This work was supported by grants from the National Health Research Institute (NHRI-EX109-10716NC) and the National Taiwan University Hospital (NTUH 109-T18, 109-EDN02, and UN109-011).
Conflict of Interest
The authors declare that the research was conducted in the absence of any commercial or financial relationships that could be construed as a potential conflict of interest.
All claims expressed in this article are solely those of the authors and do not necessarily represent those of their affiliated organizations, or those of the publisher, the editors and the reviewers. Any product that may be evaluated in this article, or claim that may be made by its manufacturer, is not guaranteed or endorsed by the publisher.
We thank all of the participants who joined in this study and the staff of the second core laboratory of National Taiwan University Hospital for their technical support.
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Keywords: Parkinson’s disease, colon biopsy, leucine-rich repeat kinase 2, inflammatory bowel diseases, biomarker (BM)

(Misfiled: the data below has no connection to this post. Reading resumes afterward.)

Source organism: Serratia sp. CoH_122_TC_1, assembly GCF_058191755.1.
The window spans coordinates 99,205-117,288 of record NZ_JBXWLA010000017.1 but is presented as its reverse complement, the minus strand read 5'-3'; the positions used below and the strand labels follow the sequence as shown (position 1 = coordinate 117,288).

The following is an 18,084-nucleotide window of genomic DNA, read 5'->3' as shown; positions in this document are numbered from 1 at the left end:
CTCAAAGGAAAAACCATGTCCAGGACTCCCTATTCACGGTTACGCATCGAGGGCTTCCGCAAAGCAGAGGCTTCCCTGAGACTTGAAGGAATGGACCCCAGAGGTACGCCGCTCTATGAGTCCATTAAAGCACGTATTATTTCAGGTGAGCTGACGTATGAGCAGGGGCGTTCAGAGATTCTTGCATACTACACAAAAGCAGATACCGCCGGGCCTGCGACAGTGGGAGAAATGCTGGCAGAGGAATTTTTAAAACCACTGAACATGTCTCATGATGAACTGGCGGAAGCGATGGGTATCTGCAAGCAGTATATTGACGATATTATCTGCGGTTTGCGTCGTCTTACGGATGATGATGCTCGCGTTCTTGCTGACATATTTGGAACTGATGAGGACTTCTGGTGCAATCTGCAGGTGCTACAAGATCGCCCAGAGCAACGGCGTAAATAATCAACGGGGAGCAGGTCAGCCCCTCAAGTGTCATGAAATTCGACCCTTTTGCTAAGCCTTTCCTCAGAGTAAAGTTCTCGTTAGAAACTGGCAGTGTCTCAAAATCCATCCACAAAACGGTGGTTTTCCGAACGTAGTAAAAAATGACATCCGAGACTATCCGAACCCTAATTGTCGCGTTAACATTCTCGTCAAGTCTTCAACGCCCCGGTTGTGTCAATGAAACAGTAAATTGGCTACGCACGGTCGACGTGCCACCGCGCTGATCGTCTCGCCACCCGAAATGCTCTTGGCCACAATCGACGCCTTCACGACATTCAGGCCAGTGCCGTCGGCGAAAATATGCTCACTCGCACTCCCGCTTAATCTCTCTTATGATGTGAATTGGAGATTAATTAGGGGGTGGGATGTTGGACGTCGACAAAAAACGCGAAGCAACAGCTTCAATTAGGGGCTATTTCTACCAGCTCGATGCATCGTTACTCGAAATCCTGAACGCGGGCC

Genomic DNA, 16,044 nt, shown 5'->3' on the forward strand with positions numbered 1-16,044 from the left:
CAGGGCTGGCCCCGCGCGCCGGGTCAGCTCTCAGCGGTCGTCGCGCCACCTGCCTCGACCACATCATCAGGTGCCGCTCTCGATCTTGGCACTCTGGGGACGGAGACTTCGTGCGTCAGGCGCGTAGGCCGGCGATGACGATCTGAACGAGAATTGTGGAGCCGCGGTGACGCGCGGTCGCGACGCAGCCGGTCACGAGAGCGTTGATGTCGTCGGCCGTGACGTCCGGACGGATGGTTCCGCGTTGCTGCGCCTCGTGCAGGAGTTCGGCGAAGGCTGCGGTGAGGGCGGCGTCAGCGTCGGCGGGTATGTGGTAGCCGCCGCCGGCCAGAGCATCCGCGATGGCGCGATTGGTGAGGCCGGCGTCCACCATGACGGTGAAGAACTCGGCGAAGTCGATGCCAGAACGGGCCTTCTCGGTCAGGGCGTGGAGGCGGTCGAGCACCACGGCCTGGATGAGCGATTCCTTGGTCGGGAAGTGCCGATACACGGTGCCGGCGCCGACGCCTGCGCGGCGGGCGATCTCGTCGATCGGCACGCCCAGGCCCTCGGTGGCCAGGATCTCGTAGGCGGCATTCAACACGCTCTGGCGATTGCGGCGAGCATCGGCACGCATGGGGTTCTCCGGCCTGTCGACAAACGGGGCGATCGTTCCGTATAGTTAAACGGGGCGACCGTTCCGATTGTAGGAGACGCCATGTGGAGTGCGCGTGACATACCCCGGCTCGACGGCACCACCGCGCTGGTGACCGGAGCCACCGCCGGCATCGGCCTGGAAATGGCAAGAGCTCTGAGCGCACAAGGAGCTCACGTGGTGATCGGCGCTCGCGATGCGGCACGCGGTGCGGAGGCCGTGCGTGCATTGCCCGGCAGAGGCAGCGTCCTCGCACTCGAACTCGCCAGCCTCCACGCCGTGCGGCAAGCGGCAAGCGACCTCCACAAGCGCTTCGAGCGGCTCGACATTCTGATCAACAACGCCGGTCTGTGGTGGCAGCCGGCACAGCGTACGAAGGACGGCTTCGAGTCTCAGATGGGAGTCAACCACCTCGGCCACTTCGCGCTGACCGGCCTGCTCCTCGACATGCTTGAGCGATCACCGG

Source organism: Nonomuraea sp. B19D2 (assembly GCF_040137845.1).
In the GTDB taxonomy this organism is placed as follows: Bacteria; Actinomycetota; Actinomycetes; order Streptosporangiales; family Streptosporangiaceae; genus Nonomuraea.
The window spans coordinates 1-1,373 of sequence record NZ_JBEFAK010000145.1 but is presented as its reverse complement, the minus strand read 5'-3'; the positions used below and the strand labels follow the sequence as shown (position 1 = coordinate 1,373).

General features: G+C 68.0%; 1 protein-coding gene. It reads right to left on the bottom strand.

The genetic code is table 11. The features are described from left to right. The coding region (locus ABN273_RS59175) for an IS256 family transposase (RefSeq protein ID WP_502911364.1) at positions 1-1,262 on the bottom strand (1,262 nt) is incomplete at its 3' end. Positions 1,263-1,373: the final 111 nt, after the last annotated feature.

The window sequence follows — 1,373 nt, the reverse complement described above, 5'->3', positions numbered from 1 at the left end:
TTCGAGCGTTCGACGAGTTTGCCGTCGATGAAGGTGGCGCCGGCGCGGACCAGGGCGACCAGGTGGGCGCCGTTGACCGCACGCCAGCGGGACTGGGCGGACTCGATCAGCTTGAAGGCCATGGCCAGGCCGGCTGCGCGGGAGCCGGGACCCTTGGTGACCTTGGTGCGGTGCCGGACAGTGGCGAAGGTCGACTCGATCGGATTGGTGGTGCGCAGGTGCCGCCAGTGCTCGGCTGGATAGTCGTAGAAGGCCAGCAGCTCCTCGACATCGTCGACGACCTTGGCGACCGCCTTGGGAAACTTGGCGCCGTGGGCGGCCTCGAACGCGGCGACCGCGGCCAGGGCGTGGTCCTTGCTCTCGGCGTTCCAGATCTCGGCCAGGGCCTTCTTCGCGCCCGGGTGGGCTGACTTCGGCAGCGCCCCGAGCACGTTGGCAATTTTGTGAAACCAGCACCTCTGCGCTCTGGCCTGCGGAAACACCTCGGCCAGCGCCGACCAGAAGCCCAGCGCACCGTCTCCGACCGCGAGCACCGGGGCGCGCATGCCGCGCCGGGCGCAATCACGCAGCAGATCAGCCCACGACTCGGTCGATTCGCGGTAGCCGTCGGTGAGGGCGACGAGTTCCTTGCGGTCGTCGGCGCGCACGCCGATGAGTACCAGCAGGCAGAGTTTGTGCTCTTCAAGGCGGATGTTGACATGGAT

Citation: Liao P-H, Chiang H-L, Shun C-T, Hang J-F, Chiu H-M, Wu M-S and Lin C-H (2022) Colonic Leucine-Rich Repeat Kinase 2 Expression Is Increased and Associated With Disease Severity in Patients With Parkinson’s Disease. Front. Aging Neurosci. 13:819373. doi: 10.3389/fnagi.2021.819373
Received: 21 November 2021; Accepted: 28 December 2021;
Published: 17 January 2022.
Edited by:Woon-Man Kung, Chinese Culture University, Taiwan
Reviewed by:Ji-Hong Chen, McMaster University, Canada
Byoung Dae Lee, Kyung Hee University, South Korea
Copyright © 2022 Liao, Chiang, Shun, Hang, Chiu, Wu and Lin. This is an open-access article distributed under the terms of the Creative Commons Attribution License (CC BY). The use, distribution or reproduction in other forums is permitted, provided the original author(s) and the copyright owner(s) are credited and that the original publication in this journal is cited, in accordance with accepted academic practice. No use, distribution or reproduction is permitted which does not comply with these terms.
*Correspondence: Chin-Hsien Lin, email@example.com
†These authors have contributed equally to this work and share first authorship